this is a pretty funny exchange of e-mails.
Bruce is right in one way: the “advanced” features on the DreamMaker were advertized only for the Pro, which is much more expensive (for no particular reason, the extra components/software programming was minimal).
Other than that, he just used big words for nothing. Apparently the “EMG” didn’t really work and they took it out… my belief is he doesn’t even properly understand EMG and used EDA (electrodermal activity, or gsr) instead…
Other claims (such an affiliation with the Lucidity Institute) are also just lies to get people’s trust.
The whole thing is just a huge scam to me.
As for the Kvasar, good luck with that! i never got mine to work properly, i think the IR sensor wasn’t placed properly over my eye, but i hear this problem also occured with the DreamMaker (where it picks up eye fluttering, but not subtle eye movement)… After toying around with the placement and breaking two sensors (which I had to order through my college as samples because they wouldn’t ship for under 50$ and i couldn’t find them anywhere else) I gave up on that and decided IR detection wasn’t reliable enough.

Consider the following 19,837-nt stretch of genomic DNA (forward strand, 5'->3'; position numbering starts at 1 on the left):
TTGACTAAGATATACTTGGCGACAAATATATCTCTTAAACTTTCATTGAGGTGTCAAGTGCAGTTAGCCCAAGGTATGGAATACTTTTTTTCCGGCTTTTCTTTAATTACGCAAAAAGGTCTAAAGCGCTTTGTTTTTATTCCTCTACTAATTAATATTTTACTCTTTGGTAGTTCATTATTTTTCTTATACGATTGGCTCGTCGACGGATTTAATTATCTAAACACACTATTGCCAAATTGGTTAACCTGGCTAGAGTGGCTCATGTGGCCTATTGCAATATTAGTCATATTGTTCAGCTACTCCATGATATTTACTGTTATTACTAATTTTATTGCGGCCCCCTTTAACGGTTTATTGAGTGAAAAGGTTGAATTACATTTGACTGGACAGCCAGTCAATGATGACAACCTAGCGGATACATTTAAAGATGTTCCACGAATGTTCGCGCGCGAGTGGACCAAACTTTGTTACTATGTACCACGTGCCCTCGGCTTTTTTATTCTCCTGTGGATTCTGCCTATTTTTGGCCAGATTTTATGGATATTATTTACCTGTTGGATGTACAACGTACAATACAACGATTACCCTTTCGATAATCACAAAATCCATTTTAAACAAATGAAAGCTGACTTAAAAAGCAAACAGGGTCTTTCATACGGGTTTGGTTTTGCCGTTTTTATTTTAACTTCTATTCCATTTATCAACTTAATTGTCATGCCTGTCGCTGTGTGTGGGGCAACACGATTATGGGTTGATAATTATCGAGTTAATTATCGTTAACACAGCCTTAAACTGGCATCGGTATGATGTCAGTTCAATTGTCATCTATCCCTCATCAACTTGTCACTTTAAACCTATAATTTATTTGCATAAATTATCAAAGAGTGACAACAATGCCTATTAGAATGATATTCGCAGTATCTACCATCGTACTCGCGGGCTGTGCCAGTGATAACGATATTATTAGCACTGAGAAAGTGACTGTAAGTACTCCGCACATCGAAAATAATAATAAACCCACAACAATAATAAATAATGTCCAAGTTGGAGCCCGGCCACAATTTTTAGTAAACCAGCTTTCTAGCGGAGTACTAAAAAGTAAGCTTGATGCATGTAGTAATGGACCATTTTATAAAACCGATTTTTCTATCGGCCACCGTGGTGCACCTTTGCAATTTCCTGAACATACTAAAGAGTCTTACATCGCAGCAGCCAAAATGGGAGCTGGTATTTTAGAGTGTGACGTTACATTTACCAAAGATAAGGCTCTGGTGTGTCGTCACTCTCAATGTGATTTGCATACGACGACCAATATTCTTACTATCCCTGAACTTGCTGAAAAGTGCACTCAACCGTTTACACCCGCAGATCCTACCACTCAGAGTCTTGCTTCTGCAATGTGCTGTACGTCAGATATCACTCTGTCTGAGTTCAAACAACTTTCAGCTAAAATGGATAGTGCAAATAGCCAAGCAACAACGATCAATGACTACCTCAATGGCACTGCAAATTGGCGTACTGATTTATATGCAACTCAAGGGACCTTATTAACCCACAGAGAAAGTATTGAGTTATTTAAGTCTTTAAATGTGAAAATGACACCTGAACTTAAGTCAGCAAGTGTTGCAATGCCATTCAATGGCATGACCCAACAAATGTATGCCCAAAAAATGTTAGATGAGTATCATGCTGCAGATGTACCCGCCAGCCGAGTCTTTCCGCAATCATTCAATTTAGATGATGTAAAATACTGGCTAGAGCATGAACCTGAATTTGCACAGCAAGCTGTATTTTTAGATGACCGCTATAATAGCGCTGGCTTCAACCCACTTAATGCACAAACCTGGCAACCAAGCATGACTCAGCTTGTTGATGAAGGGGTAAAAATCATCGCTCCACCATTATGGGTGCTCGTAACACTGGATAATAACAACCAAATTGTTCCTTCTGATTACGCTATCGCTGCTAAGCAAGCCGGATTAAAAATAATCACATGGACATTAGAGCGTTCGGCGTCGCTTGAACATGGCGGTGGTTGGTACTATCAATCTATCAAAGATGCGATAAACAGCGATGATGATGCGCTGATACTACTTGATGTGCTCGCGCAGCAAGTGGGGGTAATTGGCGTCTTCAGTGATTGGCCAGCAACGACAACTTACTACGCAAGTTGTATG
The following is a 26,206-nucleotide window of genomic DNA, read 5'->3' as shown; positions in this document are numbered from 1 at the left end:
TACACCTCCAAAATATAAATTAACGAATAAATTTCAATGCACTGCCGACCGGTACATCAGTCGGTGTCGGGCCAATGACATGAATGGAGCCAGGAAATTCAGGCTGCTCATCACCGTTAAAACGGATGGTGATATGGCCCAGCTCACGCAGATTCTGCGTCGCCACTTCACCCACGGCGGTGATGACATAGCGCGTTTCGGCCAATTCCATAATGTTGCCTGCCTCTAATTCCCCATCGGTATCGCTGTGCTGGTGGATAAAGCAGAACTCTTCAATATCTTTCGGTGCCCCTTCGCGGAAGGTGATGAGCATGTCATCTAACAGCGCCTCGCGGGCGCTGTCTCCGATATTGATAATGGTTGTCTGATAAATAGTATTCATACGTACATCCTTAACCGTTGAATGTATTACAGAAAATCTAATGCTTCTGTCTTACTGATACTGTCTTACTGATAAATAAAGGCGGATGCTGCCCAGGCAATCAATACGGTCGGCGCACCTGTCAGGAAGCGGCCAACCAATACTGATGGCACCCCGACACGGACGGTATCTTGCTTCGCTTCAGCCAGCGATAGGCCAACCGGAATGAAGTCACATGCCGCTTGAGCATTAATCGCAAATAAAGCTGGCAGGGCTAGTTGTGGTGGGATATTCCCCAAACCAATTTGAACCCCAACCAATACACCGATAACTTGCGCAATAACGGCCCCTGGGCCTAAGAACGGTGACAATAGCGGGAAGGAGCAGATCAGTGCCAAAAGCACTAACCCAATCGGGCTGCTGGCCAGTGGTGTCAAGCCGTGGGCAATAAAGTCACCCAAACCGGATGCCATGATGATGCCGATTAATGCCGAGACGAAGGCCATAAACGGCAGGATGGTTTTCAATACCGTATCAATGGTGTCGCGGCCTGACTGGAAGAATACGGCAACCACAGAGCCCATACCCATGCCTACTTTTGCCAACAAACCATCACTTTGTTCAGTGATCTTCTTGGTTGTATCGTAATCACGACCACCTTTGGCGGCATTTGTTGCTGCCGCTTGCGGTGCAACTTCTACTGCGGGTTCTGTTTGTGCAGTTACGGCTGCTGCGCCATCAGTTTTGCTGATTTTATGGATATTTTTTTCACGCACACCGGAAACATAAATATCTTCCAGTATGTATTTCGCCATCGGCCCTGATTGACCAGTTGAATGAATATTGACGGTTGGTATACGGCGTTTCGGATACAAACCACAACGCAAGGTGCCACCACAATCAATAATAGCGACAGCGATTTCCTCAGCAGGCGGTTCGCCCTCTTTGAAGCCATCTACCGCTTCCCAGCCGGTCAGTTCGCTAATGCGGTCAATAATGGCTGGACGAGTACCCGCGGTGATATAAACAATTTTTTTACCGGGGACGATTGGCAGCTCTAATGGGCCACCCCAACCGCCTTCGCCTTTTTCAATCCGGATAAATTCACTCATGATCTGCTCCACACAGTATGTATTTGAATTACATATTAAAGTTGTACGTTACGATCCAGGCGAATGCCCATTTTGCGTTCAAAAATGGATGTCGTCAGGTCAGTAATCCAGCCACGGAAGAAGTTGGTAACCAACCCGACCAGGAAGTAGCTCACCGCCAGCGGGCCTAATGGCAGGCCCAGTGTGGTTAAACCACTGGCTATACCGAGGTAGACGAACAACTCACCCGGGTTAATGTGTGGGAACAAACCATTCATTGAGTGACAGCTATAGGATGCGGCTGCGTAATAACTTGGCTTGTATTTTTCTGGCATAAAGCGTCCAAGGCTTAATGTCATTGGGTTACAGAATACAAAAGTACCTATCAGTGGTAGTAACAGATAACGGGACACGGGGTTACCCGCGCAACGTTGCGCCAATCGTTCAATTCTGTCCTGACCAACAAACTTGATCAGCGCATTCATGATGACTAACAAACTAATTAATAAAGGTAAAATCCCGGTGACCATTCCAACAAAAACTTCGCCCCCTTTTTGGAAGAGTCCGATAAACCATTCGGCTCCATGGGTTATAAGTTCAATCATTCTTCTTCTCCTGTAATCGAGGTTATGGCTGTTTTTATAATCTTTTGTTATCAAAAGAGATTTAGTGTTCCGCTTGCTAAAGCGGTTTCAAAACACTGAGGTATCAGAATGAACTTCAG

Right now I’m trying to come up with a design that uses EDA primarily, so if you’re into electronics and you think you could help, let me know. The idea is to turn skin resistance (which changes) into sound frequency and plug that into a computer through the line in. From there, everything is software based and the output to be made on one of those cheap, easy to build, lpt driven light machines (or alternatively, other cues, like, sound, vibrations, etc). Downpart is the computer connection…
We don’t know if it will work (not knowing how reliable EDA is compared to IR detection, maybe it’s not that good at all), but it’s all about the research anyway. Apparently skin resistance drops significantly during REM… but we’ll see.